♥ BTW,  I was thrilled to hear Jim’s gorgeous picture book, Rain School, was one of three titles selected for the 2011 Spirit of Paper Tigers Book Set. This means that new copies of the book will be donated to schools and libraries all over the world. A well deserved and suitable honor for a widely traveled, multilingual artist with a lifelong interest in different cultures. Be sure to read Marjorie Coughlan’s excellent interview with Jim to learn more about Rain School, and do visit the Paper Tigers Gallery to see more of his art.

Copyright © 2011 Jama Rattigan of Jama’s Alphabet Soup. All rights reserved.

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16 thoughts on “james rumford: the author’s lament

    1. This might be the only instance where I’ve actually read something where an author publicly discusses a conflict with his/her editor (and names names). Editors are in a position of power. I applaud Jim’s courage and determination to present his views in a fair manner.

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  1. Thanks for the link and the gorgeous copy of the cover of Rain School. It can be hard to balance idealism and reality, wishing and what is. Jama, how I wish you were queen of the world, or at least the book world, and we’ll make a place for James Rumford in the court, too.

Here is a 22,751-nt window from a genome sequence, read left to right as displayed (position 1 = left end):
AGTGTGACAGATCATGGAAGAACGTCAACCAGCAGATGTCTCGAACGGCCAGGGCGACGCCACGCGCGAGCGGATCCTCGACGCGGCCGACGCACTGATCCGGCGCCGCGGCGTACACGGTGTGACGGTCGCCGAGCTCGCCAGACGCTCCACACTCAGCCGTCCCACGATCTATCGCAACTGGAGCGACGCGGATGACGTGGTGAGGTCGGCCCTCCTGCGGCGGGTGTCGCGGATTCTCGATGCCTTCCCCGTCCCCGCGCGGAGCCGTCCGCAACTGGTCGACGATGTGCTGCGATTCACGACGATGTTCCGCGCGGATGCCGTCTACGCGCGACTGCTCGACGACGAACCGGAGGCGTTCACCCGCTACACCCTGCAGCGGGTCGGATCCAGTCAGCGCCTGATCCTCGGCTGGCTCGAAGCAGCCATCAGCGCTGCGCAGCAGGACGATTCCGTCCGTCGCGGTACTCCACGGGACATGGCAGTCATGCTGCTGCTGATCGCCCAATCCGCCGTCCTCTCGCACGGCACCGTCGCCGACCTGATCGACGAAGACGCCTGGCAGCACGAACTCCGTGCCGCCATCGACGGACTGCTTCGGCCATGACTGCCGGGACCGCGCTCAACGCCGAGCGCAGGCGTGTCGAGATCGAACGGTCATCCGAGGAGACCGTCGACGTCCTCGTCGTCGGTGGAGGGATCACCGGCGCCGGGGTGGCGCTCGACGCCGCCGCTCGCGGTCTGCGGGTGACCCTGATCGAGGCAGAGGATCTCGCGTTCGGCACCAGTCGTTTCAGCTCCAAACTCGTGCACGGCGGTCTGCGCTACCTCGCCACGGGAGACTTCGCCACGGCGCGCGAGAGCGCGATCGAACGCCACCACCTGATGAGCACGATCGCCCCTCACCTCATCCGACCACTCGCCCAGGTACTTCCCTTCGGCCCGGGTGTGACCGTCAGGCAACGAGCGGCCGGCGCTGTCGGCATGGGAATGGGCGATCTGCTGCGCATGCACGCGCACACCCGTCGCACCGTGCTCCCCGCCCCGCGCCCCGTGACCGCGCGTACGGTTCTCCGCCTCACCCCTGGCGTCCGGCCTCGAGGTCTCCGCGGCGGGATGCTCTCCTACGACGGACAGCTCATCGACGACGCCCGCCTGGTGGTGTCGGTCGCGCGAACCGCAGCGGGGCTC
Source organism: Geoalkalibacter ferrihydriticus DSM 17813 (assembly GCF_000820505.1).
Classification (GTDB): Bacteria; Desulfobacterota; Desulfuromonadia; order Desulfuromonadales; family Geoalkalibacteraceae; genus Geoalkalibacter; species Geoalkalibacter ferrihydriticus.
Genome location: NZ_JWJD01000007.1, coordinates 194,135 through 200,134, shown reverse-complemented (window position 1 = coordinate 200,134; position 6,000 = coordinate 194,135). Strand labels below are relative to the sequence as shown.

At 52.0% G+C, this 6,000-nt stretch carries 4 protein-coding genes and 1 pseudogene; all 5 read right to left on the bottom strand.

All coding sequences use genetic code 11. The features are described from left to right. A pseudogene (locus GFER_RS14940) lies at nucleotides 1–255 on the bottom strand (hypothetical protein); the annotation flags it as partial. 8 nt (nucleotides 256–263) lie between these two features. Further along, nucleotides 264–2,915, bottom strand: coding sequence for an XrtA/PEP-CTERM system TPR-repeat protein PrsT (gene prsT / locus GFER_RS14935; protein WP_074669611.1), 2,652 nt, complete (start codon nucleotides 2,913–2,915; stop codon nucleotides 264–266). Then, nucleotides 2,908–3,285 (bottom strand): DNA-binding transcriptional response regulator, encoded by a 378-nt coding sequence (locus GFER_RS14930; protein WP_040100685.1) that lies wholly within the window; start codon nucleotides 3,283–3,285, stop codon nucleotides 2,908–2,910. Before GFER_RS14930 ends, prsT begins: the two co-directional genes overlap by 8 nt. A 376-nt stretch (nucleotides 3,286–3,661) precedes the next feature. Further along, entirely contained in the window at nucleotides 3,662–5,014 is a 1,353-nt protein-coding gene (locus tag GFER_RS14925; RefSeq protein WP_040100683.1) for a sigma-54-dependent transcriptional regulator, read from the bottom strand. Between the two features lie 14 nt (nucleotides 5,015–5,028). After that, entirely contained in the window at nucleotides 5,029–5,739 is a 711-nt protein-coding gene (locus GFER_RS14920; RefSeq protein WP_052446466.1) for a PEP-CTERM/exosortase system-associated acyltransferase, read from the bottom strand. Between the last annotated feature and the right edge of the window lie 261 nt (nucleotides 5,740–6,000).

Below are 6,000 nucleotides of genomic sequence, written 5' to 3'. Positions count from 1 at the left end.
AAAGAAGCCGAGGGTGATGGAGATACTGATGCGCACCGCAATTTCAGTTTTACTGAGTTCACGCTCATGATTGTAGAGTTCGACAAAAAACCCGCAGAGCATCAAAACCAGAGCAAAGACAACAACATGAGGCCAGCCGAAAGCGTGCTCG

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    1. Now that’s a wild fantasy if I ever heard one, and I fully appreciate your support! Let me see, what would I do if I were Queen of the Book World?

      1. Authors whose first names begin with “J” automatically get published. ☺

      2. I would distribute magic cupcakes to writers. One bite banishes all self doubt, two bites make first drafts easier, eat the whole thing and Colin Firth will invite you to England to help him write his memoir.

      3. Poets would be revered as they were in ancient times.

      Really, though, I think you’d make a much better Queen, Jeannine (your name even rhymes with the title). You’ve already earned the crown for raspberry muffins.🙂

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  2. I see things rather differently. I haven’t been publishing books for nearly as long as he has, but I’ve worked with a variety of short-story editors over the years, and I’ve heard my friends talk about their editorial relationships.

    I don’t think the tide toward self-publishing has much to do with editors. I do think editors are being squeezed by multiple pressures, and perhaps they do less hand-holding than in the “good old days,” but editors have brought so much to my published work–without ever dictating, or rewriting it themselves. A good editor knows how to elicit better work from a writer, and that skill still exists.